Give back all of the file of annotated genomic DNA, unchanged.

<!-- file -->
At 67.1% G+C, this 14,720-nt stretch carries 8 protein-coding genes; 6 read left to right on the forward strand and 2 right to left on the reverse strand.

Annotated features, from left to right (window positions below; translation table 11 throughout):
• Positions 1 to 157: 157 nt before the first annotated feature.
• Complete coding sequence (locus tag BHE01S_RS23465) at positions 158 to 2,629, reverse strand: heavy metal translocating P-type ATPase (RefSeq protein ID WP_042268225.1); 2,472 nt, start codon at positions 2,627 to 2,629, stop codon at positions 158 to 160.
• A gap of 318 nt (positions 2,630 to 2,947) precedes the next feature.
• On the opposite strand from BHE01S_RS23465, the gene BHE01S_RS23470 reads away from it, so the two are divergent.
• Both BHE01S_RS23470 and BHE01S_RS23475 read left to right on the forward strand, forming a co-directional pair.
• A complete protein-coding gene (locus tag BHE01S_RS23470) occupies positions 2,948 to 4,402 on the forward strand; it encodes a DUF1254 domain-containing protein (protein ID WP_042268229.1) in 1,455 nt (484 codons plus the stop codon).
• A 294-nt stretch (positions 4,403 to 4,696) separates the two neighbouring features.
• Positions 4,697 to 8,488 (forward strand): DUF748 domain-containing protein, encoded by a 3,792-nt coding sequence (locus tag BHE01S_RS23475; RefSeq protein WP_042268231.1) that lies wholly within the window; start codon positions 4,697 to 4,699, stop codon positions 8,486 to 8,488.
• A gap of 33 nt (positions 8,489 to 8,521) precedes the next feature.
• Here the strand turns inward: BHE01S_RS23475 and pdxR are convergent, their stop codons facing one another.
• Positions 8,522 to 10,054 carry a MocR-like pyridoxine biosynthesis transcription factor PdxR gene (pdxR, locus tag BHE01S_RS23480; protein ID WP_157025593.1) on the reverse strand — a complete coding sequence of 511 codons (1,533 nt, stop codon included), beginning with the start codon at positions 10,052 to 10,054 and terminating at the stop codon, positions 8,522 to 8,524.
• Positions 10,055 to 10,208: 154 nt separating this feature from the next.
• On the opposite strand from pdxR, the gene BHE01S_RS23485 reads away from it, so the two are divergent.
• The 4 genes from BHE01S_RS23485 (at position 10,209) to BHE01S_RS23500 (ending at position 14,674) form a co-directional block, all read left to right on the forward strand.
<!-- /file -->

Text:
At 67.1% G+C, this 14,720-nt stretch carries 8 protein-coding genes; 6 read left to right on the forward strand and 2 right to left on the reverse strand.

Annotated features, from left to right (window positions below; translation table 11 throughout):
• Positions 1 to 157: 157 nt before the first annotated feature.
• Complete coding sequence (locus tag BHE01S_RS23465) at positions 158 to 2,629, reverse strand: heavy metal translocating P-type ATPase (RefSeq protein ID WP_042268225.1); 2,472 nt, start codon at positions 2,627 to 2,629, stop codon at positions 158 to 160.
• A gap of 318 nt (positions 2,630 to 2,947) precedes the next feature.
• On the opposite strand from BHE01S_RS23465, the gene BHE01S_RS23470 reads away from it, so the two are divergent.
• Both BHE01S_RS23470 and BHE01S_RS23475 read left to right on the forward strand, forming a co-directional pair.
• A complete protein-coding gene (locus tag BHE01S_RS23470) occupies positions 2,948 to 4,402 on the forward strand; it encodes a DUF1254 domain-containing protein (protein ID WP_042268229.1) in 1,455 nt (484 codons plus the stop codon).
• A 294-nt stretch (positions 4,403 to 4,696) separates the two neighbouring features.
• Positions 4,697 to 8,488 (forward strand): DUF748 domain-containing protein, encoded by a 3,792-nt coding sequence (locus tag BHE01S_RS23475; RefSeq protein WP_042268231.1) that lies wholly within the window; start codon positions 4,697 to 4,699, stop codon positions 8,486 to 8,488.
• A gap of 33 nt (positions 8,489 to 8,521) precedes the next feature.
• Here the strand turns inward: BHE01S_RS23475 and pdxR are convergent, their stop codons facing one another.
• Positions 8,522 to 10,054 carry a MocR-like pyridoxine biosynthesis transcription factor PdxR gene (pdxR, locus tag BHE01S_RS23480; protein ID WP_157025593.1) on the reverse strand — a complete coding sequence of 511 codons (1,533 nt, stop codon included), beginning with the start codon at positions 10,052 to 10,054 and terminating at the stop codon, positions 8,522 to 8,524.
• Positions 10,055 to 10,208: 154 nt separating this feature from the next.
• On the opposite strand from pdxR, the gene BHE01S_RS23485 reads away from it, so the two are divergent.
• The 4 genes from BHE01S_RS23485 (at position 10,209) to BHE01S_RS23500 (ending at position 14,674) form a co-directional block, all read left to right on the forward strand.